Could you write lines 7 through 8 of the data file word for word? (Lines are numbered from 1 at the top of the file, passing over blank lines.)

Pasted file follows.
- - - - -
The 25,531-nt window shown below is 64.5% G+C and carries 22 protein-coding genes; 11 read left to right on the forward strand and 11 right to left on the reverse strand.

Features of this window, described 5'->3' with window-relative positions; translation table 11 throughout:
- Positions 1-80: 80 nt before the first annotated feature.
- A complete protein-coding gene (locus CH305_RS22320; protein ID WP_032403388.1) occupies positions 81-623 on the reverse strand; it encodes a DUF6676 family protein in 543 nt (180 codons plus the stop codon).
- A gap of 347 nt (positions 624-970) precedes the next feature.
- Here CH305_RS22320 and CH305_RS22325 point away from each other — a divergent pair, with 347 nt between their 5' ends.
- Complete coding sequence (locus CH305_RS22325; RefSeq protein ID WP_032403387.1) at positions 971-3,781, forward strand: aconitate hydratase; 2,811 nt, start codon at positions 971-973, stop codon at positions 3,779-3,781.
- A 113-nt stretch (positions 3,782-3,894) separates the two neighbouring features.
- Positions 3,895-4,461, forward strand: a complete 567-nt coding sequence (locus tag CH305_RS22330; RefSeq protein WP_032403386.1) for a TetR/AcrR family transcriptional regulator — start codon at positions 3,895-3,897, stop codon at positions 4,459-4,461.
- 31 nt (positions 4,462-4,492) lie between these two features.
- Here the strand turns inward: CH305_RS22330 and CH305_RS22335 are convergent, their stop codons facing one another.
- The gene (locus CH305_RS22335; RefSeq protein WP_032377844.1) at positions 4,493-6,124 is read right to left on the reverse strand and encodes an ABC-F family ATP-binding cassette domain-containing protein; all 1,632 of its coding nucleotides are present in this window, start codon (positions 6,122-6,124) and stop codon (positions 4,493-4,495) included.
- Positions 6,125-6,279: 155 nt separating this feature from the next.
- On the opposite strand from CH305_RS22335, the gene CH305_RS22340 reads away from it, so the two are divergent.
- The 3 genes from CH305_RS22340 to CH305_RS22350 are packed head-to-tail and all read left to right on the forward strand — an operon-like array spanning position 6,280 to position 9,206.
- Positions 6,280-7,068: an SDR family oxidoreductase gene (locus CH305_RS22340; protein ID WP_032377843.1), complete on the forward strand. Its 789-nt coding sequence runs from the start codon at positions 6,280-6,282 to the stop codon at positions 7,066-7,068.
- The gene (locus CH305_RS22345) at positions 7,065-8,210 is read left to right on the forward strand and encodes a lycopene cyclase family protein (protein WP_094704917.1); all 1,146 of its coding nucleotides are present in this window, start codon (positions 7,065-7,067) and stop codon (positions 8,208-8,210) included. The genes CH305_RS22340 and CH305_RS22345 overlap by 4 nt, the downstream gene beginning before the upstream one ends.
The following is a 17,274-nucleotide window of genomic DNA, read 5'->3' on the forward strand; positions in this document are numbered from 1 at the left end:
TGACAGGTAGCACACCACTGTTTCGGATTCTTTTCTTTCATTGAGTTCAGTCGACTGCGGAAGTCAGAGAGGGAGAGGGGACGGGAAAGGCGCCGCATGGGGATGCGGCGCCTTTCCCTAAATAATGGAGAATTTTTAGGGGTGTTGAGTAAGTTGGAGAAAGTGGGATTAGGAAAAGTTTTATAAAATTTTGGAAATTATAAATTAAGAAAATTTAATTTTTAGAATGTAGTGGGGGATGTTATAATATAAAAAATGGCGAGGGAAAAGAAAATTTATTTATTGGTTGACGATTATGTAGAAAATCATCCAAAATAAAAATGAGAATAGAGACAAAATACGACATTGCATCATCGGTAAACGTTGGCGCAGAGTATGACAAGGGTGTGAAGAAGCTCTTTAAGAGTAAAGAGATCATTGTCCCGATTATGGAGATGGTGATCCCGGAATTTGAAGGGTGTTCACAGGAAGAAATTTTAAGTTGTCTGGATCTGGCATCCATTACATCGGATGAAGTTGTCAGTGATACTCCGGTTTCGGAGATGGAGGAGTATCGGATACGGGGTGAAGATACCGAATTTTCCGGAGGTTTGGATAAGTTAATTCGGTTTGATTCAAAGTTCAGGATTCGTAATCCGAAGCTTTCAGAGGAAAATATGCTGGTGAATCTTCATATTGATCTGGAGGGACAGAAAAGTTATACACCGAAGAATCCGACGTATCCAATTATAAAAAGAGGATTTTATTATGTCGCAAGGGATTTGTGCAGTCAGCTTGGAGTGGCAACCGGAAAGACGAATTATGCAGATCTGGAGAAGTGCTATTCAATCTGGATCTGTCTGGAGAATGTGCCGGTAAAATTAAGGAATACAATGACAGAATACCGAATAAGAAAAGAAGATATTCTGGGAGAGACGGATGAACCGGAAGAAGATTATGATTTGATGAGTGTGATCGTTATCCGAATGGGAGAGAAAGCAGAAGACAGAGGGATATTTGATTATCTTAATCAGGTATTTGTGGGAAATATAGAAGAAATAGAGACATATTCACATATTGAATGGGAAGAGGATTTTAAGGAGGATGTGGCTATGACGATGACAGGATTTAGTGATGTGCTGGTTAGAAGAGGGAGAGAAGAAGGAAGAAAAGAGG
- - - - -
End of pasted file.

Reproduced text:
- Complete coding sequence (locus CH305_RS22325; RefSeq protein ID WP_032403387.1) at positions 971-3,781, forward strand: aconitate hydratase; 2,811 nt, start codon at positions 971-973, stop codon at positions 3,779-3,781.
- A 113-nt stretch (positions 3,782-3,894) separates the two neighbouring features.